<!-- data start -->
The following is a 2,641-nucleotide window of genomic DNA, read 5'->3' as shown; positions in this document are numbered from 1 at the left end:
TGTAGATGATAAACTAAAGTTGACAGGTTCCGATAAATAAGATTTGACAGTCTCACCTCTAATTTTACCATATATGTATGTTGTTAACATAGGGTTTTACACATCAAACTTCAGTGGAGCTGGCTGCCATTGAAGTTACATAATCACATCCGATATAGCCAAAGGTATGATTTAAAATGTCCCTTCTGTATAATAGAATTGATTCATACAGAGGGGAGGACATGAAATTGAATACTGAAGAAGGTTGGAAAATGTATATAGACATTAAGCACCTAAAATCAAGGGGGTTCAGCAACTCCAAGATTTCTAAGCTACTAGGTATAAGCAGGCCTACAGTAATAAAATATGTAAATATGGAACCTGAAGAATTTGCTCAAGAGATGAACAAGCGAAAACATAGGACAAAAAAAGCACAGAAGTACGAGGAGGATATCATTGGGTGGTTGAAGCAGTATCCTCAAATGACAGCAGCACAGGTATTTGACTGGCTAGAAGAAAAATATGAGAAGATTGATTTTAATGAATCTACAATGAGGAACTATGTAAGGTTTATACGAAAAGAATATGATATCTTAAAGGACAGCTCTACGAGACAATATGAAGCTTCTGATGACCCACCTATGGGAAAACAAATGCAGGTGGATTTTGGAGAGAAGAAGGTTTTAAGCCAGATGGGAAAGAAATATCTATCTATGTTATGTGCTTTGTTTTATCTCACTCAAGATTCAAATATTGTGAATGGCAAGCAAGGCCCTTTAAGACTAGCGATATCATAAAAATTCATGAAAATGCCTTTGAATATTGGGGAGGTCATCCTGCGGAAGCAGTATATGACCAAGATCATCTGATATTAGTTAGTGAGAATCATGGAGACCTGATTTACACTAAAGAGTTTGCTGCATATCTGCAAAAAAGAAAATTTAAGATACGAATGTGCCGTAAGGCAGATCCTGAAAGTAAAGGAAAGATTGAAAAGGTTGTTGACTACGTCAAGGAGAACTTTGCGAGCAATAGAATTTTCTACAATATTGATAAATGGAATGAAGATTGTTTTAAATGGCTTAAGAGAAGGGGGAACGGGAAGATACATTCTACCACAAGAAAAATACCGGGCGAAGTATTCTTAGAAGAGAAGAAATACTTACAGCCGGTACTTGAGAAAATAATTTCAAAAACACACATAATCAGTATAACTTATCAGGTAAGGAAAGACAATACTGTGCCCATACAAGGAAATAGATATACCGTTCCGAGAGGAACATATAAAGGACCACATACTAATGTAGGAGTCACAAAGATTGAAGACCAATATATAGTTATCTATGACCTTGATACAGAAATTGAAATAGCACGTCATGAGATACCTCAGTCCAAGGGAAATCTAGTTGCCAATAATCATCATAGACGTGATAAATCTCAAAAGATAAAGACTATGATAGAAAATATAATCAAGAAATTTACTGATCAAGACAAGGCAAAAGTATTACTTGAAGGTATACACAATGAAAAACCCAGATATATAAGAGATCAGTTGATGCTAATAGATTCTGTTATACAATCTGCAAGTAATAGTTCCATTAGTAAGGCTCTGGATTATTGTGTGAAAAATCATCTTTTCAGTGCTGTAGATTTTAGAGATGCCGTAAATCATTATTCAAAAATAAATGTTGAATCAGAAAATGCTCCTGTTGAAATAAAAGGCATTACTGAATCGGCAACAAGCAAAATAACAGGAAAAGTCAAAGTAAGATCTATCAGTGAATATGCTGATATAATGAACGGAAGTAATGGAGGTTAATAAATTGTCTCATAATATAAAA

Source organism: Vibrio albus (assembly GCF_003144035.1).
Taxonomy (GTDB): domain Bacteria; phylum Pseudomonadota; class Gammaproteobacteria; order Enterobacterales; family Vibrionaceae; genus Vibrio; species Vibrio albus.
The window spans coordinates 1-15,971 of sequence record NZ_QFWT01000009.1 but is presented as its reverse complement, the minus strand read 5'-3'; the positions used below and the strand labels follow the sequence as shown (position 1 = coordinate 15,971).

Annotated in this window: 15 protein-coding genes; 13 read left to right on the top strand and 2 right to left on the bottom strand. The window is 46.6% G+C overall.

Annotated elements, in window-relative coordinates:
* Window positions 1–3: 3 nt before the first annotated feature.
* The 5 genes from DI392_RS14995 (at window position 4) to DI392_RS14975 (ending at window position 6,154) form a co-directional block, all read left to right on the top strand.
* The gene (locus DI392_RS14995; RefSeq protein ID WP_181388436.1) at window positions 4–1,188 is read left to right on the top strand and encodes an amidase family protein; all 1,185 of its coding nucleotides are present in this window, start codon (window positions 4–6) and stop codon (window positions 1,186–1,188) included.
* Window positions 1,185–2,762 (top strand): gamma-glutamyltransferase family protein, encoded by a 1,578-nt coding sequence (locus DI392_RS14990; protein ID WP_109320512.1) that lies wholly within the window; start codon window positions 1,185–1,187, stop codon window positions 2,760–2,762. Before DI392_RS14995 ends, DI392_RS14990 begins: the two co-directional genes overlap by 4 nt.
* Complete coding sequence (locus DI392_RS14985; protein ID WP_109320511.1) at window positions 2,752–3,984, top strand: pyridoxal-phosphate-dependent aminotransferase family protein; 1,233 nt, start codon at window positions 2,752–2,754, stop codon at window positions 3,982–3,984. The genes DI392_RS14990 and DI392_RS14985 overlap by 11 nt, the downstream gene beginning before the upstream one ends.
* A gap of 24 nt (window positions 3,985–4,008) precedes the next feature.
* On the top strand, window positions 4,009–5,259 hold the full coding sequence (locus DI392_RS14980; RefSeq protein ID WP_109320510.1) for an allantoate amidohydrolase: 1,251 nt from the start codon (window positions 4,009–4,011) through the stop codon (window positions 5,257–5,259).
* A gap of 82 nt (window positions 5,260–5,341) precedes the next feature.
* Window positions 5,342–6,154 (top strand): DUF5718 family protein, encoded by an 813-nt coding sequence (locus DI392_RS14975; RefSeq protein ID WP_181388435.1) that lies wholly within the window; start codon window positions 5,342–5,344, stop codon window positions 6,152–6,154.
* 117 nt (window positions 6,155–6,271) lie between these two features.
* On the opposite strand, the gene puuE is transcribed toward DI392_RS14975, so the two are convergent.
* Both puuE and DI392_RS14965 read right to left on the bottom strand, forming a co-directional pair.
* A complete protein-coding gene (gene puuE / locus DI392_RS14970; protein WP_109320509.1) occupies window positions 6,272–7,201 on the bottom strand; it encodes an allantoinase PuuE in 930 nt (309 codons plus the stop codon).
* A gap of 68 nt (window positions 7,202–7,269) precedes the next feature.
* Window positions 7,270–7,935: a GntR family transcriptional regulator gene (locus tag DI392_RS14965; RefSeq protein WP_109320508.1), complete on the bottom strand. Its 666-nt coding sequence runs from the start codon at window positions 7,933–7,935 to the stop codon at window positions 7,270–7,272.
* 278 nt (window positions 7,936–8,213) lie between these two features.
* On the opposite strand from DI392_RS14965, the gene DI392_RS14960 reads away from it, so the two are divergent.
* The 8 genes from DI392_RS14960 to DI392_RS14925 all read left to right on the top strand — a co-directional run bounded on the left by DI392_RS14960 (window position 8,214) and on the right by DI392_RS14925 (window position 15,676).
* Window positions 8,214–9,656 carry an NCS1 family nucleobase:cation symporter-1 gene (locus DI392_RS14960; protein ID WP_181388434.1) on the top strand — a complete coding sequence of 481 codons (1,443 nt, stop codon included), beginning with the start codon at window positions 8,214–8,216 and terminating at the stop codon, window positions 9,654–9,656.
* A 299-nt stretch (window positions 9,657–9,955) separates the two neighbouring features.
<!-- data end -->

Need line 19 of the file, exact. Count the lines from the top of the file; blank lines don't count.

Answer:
* Both puuE and DI392_RS14965 read right to left on the bottom strand, forming a co-directional pair.